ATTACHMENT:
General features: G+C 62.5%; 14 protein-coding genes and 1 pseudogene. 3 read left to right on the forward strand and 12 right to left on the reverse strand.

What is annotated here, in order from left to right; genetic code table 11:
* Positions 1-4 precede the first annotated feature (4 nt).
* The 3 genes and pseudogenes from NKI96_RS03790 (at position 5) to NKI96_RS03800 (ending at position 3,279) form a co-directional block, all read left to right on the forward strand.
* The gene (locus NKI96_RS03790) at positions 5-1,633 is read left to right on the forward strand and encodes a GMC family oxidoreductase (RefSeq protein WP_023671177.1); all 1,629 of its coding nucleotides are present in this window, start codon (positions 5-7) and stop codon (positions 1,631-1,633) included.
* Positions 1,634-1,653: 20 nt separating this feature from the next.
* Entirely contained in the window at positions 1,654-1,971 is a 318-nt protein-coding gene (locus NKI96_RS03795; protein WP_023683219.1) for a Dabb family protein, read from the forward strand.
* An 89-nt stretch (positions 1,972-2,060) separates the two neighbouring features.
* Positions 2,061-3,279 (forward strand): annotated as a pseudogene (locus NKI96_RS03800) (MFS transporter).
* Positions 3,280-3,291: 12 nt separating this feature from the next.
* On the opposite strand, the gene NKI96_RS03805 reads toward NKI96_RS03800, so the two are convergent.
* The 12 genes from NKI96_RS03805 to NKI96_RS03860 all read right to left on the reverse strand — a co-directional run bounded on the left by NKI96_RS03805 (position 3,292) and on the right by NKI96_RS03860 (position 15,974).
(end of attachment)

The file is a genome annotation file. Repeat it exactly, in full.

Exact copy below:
General features: G+C 62.5%; 14 protein-coding genes and 1 pseudogene. 3 read left to right on the forward strand and 12 right to left on the reverse strand.

What is annotated here, in order from left to right; genetic code table 11:
* Positions 1-4 precede the first annotated feature (4 nt).
* The 3 genes and pseudogenes from NKI96_RS03790 (at position 5) to NKI96_RS03800 (ending at position 3,279) form a co-directional block, all read left to right on the forward strand.
* The gene (locus NKI96_RS03790) at positions 5-1,633 is read left to right on the forward strand and encodes a GMC family oxidoreductase (RefSeq protein WP_023671177.1); all 1,629 of its coding nucleotides are present in this window, start codon (positions 5-7) and stop codon (positions 1,631-1,633) included.
* Positions 1,634-1,653: 20 nt separating this feature from the next.
* Entirely contained in the window at positions 1,654-1,971 is a 318-nt protein-coding gene (locus NKI96_RS03795; protein WP_023683219.1) for a Dabb family protein, read from the forward strand.
* An 89-nt stretch (positions 1,972-2,060) separates the two neighbouring features.
* Positions 2,061-3,279 (forward strand): annotated as a pseudogene (locus NKI96_RS03800) (MFS transporter).
* Positions 3,280-3,291: 12 nt separating this feature from the next.
* On the opposite strand, the gene NKI96_RS03805 reads toward NKI96_RS03800, so the two are convergent.
* The 12 genes from NKI96_RS03805 to NKI96_RS03860 all read right to left on the reverse strand — a co-directional run bounded on the left by NKI96_RS03805 (position 3,292) and on the right by NKI96_RS03860 (position 15,974).